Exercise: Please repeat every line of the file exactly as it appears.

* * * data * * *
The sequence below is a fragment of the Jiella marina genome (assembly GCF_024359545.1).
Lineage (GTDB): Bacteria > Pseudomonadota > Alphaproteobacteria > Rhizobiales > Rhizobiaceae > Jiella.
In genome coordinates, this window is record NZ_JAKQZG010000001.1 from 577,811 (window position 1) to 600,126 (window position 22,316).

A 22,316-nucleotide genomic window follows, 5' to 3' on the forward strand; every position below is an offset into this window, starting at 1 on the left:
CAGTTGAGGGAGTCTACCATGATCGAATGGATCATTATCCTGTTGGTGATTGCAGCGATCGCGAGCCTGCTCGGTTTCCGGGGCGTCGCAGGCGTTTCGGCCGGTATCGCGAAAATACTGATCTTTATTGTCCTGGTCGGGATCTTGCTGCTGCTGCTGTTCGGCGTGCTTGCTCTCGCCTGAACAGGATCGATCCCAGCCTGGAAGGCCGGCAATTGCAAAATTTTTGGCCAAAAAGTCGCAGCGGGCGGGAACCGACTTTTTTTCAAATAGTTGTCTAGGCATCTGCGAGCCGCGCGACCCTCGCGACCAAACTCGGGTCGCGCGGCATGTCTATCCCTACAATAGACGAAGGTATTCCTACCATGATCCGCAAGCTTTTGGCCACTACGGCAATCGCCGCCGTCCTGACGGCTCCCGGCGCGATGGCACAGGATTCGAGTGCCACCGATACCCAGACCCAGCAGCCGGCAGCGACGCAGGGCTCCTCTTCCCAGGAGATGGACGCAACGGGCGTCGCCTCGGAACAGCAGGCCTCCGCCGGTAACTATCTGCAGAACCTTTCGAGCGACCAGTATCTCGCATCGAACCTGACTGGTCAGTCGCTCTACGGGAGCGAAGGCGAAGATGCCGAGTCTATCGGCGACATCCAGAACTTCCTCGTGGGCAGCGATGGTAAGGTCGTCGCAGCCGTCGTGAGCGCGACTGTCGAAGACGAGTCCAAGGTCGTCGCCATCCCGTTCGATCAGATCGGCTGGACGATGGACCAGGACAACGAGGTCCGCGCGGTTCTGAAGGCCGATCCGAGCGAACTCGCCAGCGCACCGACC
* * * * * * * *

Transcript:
The sequence below is a fragment of the Jiella marina genome (assembly GCF_024359545.1).
Lineage (GTDB): Bacteria > Pseudomonadota > Alphaproteobacteria > Rhizobiales > Rhizobiaceae > Jiella.
In genome coordinates, this window is record NZ_JAKQZG010000001.1 from 577,811 (window position 1) to 600,126 (window position 22,316).

A 22,316-nucleotide genomic window follows, 5' to 3' on the forward strand; every position below is an offset into this window, starting at 1 on the left:
CAGTTGAGGGAGTCTACCATGATCGAATGGATCATTATCCTGTTGGTGATTGCAGCGATCGCGAGCCTGCTCGGTTTCCGGGGCGTCGCAGGCGTTTCGGCCGGTATCGCGAAAATACTGATCTTTATTGTCCTGGTCGGGATCTTGCTGCTGCTGCTGTTCGGCGTGCTTGCTCTCGCCTGAACAGGATCGATCCCAGCCTGGAAGGCCGGCAATTGCAAAATTTTTGGCCAAAAAGTCGCAGCGGGCGGGAACCGACTTTTTTTCAAATAGTTGTCTAGGCATCTGCGAGCCGCGCGACCCTCGCGACCAAACTCGGGTCGCGCGGCATGTCTATCCCTACAATAGACGAAGGTATTCCTACCATGATCCGCAAGCTTTTGGCCACTACGGCAATCGCCGCCGTCCTGACGGCTCCCGGCGCGATGGCACAGGATTCGAGTGCCACCGATACCCAGACCCAGCAGCCGGCAGCGACGCAGGGCTCCTCTTCCCAGGAGATGGACGCAACGGGCGTCGCCTCGGAACAGCAGGCCTCCGCCGGTAACTATCTGCAGAACCTTTCGAGCGACCAGTATCTCGCATCGAACCTGACTGGTCAGTCGCTCTACGGGAGCGAAGGCGAAGATGCCGAGTCTATCGGCGACATCCAGAACTTCCTCGTGGGCAGCGATGGTAAGGTCGTCGCAGCCGTCGTGAGCGCGACTGTCGAAGACGAGTCCAAGGTCGTCGCCATCCCGTTCGATCAGATCGGCTGGACGATGGACCAGGACAACGAGGTCCGCGCGGTTCTGAAGGCCGATCCGAGCGAACTCGCCAGCGCACCGACC